Massachusetts, which became one of the latest states to legalize adult-use cannabis when voters passed Question 4 last year, could be one of the first to see on-premises consumption at state-licensed cannabis cafes.
The state Cannabis Control Commission on Monday unanimously approved a policy allowing the establishments, where patrons would be able to purchase cannabis products and consume them on site—just like a cocktail at a bar or a joint at an Amsterdam coffeeshop.
“The idea of on-site consumption is that people who are using cannabis would have a legal place to do it other than their own home,” Shaleen Title, the commissioner who authored the policy, told Boston public radio station WBUR.
The commission is currently discussing other policies for the state’s forthcoming cannabis market. It’s slated to vote on draft regulations at the end of next week. Final regulations are due in mid-March, with businesses expected to open as soon as July 1, 2018.
Under the proposed change, pas could apply for a license so a massage therapist could use cannabis-infused topicals.
Servers at cannabis cafes would need to be trained on how to identify customers who are too intoxicated, similar to what’s expected of bartenders. And like other states, Massachusetts will continue to keep alcohol and cannabis separate. Cannabis clubs won’t be able to serve alcohol.
Title said the clubs would offer an opportunity for responsible cannabis consumers in Massachusetts to lead by example.
“I think that with cannabis use, having been so underground as part of prohibition, it was something that had to be kept secret and as a result, there wasn’t as much opportunity for education and awareness and the sharing of information about responsible use, so that’s the part I’m excited about,” she told WBUR.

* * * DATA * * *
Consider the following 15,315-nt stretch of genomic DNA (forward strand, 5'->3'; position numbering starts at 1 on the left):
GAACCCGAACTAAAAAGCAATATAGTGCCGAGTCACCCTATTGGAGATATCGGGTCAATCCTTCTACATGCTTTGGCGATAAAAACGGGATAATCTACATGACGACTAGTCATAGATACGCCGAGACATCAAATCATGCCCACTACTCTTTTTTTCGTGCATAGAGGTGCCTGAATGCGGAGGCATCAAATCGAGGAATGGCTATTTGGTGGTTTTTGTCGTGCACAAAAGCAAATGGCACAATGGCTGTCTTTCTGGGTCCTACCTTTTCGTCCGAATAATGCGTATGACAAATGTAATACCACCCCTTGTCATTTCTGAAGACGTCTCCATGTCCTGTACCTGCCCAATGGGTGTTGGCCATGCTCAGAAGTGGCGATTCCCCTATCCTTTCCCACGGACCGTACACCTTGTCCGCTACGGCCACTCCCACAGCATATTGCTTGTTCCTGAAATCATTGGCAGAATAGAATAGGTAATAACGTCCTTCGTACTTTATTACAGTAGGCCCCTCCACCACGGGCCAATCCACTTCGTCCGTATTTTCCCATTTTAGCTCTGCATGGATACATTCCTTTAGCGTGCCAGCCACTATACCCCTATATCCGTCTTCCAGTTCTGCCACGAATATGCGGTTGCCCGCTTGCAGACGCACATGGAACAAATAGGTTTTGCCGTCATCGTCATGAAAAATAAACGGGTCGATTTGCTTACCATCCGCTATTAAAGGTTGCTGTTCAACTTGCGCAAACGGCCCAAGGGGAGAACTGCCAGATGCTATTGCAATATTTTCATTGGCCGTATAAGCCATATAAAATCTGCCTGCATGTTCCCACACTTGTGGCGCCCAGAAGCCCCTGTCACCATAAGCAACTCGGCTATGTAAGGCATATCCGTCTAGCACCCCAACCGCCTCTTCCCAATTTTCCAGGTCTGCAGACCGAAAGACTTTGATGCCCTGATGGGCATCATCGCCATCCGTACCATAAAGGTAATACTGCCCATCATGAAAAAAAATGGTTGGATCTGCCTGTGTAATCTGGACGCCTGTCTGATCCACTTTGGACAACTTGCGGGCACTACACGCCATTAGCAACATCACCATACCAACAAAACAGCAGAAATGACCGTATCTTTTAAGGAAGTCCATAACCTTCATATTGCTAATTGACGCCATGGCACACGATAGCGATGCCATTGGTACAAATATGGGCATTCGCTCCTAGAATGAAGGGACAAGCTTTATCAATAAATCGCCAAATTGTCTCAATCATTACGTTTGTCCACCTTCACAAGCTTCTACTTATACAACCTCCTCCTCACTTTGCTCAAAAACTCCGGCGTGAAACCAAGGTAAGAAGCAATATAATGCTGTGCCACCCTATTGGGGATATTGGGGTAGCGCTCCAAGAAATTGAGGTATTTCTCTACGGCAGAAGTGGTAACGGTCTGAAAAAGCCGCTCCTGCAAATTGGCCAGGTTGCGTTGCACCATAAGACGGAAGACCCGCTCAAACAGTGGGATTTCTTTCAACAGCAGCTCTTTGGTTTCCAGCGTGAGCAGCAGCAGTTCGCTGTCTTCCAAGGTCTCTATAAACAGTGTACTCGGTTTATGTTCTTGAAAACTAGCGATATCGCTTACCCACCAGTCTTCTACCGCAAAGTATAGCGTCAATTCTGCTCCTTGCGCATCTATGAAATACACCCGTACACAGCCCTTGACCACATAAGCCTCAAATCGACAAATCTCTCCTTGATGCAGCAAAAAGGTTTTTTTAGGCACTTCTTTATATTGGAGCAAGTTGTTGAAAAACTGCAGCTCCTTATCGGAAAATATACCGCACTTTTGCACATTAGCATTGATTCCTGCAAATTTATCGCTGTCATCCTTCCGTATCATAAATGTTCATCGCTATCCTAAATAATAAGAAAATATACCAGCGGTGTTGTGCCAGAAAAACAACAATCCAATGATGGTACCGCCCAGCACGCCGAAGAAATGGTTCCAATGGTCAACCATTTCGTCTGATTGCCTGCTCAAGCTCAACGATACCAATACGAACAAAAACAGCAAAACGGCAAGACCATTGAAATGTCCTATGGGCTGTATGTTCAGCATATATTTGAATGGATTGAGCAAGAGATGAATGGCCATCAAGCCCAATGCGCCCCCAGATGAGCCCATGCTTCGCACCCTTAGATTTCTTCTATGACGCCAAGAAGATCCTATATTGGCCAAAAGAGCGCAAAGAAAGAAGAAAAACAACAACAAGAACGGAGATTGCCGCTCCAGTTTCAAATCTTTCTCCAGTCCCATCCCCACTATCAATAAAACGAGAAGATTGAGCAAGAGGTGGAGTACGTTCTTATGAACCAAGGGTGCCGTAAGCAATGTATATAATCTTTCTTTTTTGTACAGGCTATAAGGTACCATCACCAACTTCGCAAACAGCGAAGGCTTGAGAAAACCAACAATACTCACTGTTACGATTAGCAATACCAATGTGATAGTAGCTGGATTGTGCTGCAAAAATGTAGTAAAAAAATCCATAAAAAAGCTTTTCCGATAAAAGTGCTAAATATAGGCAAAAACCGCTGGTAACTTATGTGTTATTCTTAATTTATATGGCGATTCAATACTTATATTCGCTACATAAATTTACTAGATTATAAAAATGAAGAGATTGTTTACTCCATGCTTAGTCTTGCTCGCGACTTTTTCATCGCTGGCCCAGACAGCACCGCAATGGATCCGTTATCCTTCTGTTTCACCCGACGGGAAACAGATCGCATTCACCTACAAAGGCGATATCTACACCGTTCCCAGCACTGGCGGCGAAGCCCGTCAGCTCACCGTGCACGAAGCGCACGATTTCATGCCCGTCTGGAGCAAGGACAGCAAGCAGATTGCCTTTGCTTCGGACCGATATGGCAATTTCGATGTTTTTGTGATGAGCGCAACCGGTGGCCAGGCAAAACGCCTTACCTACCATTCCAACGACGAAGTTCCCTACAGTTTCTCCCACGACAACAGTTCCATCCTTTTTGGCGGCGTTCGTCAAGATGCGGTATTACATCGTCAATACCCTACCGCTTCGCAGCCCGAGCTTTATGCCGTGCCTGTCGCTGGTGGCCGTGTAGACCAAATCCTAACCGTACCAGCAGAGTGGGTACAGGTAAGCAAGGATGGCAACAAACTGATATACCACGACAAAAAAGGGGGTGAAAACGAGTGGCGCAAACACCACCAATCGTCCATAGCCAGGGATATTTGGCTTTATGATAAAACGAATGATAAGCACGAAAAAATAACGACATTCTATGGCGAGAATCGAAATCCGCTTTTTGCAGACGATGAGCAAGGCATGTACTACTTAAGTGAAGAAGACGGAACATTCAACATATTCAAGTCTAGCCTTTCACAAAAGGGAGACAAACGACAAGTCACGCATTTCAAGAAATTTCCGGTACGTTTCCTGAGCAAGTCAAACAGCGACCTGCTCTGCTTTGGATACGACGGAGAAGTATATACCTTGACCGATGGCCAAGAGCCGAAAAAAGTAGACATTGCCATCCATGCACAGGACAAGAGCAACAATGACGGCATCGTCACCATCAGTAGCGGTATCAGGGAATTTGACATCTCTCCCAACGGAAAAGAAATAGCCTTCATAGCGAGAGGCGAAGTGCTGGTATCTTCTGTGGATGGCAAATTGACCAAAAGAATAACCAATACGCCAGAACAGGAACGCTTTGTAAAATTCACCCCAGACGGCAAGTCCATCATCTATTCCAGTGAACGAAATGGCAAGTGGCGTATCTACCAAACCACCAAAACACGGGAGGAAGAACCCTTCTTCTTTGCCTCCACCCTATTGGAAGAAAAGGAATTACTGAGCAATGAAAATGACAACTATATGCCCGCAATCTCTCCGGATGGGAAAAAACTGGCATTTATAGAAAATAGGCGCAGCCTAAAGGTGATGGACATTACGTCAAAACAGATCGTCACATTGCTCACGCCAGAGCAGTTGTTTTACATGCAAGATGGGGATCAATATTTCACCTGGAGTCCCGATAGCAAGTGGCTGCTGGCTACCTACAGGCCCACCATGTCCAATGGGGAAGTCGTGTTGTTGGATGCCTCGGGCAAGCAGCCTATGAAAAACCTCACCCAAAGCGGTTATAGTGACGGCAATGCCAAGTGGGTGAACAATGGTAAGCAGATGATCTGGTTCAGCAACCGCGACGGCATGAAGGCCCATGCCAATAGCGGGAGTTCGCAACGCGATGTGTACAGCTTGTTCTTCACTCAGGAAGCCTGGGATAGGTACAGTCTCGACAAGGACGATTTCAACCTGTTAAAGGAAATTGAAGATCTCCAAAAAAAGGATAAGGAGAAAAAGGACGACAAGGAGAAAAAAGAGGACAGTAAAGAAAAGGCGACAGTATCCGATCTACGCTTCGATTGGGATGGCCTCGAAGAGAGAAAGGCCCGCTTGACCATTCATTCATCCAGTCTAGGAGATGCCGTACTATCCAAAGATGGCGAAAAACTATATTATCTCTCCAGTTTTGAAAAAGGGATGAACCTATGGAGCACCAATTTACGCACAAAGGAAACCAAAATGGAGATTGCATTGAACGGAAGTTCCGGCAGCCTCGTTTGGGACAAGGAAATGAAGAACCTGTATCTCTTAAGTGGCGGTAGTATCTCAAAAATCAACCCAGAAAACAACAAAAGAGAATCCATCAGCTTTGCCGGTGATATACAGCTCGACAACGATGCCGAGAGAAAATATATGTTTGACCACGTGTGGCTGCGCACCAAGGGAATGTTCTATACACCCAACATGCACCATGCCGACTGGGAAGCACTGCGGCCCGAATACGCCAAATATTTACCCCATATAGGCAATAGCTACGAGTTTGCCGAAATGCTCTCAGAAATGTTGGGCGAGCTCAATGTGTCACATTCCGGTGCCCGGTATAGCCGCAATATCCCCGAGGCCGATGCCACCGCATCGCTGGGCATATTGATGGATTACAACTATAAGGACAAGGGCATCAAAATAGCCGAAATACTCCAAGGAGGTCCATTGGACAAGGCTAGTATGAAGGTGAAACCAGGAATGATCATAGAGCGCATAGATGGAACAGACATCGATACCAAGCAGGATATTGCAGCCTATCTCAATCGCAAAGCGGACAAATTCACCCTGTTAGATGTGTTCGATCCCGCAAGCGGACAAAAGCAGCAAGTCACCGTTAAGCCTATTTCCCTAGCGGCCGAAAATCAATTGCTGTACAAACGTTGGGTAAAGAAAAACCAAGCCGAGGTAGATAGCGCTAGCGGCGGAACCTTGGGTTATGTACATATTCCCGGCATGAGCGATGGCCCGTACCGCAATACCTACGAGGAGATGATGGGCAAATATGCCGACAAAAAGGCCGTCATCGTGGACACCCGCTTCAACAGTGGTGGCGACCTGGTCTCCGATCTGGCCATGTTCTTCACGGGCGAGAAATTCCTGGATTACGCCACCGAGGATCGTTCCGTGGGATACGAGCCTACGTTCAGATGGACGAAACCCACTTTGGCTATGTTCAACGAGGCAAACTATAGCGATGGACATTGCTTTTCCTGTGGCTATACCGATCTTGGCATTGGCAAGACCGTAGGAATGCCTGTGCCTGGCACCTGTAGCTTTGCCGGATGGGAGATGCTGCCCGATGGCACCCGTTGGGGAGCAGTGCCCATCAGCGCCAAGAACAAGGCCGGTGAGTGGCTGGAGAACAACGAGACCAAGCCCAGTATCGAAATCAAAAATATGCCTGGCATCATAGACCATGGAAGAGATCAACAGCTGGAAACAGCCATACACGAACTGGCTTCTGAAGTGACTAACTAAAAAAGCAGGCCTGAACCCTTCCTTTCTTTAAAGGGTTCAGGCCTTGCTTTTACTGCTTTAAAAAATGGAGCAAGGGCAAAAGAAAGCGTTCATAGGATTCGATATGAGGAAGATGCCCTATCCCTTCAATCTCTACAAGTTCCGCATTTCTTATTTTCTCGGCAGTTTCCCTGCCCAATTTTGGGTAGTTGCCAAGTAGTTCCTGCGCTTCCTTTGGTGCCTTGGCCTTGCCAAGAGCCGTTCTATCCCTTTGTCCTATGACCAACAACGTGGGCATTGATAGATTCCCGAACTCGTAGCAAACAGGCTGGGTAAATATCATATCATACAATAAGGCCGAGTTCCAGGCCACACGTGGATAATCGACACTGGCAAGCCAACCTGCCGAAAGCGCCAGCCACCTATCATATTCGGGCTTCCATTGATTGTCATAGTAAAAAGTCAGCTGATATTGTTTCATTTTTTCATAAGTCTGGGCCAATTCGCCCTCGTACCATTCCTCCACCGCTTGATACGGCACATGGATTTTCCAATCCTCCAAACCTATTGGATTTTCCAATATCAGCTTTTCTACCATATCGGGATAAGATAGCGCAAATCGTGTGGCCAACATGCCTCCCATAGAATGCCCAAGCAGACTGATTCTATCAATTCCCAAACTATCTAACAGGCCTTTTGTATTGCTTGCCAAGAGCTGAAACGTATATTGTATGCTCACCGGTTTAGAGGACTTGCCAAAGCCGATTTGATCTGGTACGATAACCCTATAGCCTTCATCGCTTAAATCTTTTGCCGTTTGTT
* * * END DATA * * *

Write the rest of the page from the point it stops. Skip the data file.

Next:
The policy shift would also open the door to other businesses using cannabis on site. Under the proposed change, WBUR notes, spas could apply for a license so a massage therapist could use cannabis-infused topicals.
Other jurisdictions have flirted with the notion of on-site cannabis consumption but have yet to see legal cafes open. Alaska, which legalized cannabis through a 2014 ballot initiative, has considered, reconsidered, and most recently postponed action that would allow the establishments to exist. Officials are set to take up the debate again next year.
In Colorado, where public consumption isn’t addressed under state law, Denver voters last year passed a bring-your-own-cannabis measure that allows on-site consumption at licensed businesses. The locations can’t sell cannabis, however, and licensees aren’t allowed to serve alcohol. The city received its first application last week, and a public hearing is expected within two to three months.